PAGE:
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[guhv-er-ner, ‐uh-ner] /ˈgʌv ər nər, ‐ə nər/
the executive head of a state in the U.S.
a person charged with the direction or control of an institution, society, etc.:
the governors of a bank; the governor of a prison.
Also called governor general. the representative of the crown, as in the Commonwealth of Nations.
a ruler or chief magistrate appointed to govern a province, town, fort, or the like.
Machinery. a device for maintaining uniform speed regardless of changes of load, as by regulating the supply of fuel or working fluid.
British Informal.
  1. one's father.
  2. one's employer.
  3. any man of superior rank or status.
Origin of governor
1250-1300; Middle English governour < Old French governeor, gouverneur < Latin gubernātōrem, accusative of gubernātor, equivalent to gubernā(re) to steer, govern + -tor -tor
Related forms
subgovernor, noun
undergovernor, noun
Pronunciation note
In governor, the process of dissimilation—the tendency for neighboring like sounds to become unlike or for one of them to disappear entirely—commonly results in the loss of the first
[r] /r/ (Show IPA)
[guhv-er-ner] /ˈgʌv ər nər/
producing the pronunciation
[guhv-uh-ner] /ˈgʌv ə nər/ .
This pronunciation is heard even in regions where postvocalic
[r] /r/
is not usually dropped. A further loss, of the medial unstressed vowel, results in
[guhv-ner] /ˈgʌv nər/ .
All three pronunciations are standard. See colonel, February, library. Unabridged
Based on the Random House Dictionary, © Random House, Inc. 2018.
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Examples from the Web for governor
Contemporary Examples
Historical Examples
  • He was thirty years in my governor's service, and doesn't understand my ways.

    Viviette William J. Locke
  • And before you got off the beams, Andrew, the governor of this State will have signed a pardon for you.

    Way of the Lawless Max Brand
  • The governor won't be here for half an hour; bolt the door and have it out.

    Life in London Edwin Hodder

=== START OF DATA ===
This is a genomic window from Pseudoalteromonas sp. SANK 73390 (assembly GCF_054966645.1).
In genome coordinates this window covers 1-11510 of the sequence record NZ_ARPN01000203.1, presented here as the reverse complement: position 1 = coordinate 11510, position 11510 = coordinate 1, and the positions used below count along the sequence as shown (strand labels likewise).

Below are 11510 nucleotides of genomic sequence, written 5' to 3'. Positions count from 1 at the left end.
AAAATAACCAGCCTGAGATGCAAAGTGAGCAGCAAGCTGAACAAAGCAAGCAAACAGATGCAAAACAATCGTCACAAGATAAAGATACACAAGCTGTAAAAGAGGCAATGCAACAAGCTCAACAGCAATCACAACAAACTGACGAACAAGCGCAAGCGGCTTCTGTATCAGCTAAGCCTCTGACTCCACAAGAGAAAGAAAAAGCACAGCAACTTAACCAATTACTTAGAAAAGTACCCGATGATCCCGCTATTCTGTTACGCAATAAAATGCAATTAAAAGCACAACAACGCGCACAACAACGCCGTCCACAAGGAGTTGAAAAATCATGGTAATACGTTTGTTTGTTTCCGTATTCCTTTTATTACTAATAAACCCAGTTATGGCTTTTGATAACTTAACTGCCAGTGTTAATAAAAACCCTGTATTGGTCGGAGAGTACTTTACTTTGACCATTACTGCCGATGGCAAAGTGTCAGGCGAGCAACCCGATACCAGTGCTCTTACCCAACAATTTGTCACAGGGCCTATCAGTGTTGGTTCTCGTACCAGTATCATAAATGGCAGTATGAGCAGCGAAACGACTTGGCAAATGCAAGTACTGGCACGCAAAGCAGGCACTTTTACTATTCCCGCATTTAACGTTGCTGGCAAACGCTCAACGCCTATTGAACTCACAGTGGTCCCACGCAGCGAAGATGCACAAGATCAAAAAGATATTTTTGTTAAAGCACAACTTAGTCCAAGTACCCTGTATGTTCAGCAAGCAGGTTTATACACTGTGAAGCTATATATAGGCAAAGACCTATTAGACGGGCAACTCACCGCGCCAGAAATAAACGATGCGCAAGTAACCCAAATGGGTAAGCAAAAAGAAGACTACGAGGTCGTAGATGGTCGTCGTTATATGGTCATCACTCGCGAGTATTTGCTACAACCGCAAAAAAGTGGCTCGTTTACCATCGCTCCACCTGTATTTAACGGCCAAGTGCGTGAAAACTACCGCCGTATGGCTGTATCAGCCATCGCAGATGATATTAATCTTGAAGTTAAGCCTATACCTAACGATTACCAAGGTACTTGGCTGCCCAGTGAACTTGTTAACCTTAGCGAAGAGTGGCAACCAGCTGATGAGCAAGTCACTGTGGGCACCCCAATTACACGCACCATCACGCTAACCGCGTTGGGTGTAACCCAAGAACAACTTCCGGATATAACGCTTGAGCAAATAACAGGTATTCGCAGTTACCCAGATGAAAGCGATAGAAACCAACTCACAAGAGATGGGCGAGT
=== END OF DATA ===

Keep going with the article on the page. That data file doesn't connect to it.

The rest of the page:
• When the governor or President V-toes a bill, is he supposed to put his foot on it?

  • On the other side of the Rock you can read how governor Nieto carried the faith to them.

    The Trail Book Mary Austin
British Dictionary definitions for governor


a person who governs
the ruler or chief magistrate of a colony, province, etc
the representative of the Crown in a British colony
(Brit) the senior administrator or head of a society, prison, etc
the chief executive of any state in the US
a device that controls the speed of an engine, esp by regulating the supply of fuel, etc, either to limit the maximum speed or to maintain a constant speed
(grammar) Also called head
  1. a word in a phrase or clause that is the principal item and gives the function of the whole, as hat in the big red hat
  2. (as modifier): a governor noun
(Brit, informal) a name or title of respect for a father, employer, etc
adjective gubernatorial
Collins English Dictionary - Complete & Unabridged 2012 Digital Edition
© William Collins Sons & Co. Ltd. 1979, 1986 © HarperCollins
Publishers 1998, 2000, 2003, 2005, 2006, 2007, 2009, 2012
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Word Origin and History for governor

c.1300, gouernour, "personal keeper, protector, guide," from Old French governeor (11c., Modern French gouverneur) and directly from Latin gubernatorem (nominative gubernator) "director, ruler, governor," originally "steersman, pilot" (see govern). Meaning "subordinate ruler; head of a province, etc." is from late 14c. The adjective gubernatorial remembers the Latin form.

Online Etymology Dictionary, © 2010 Douglas Harper
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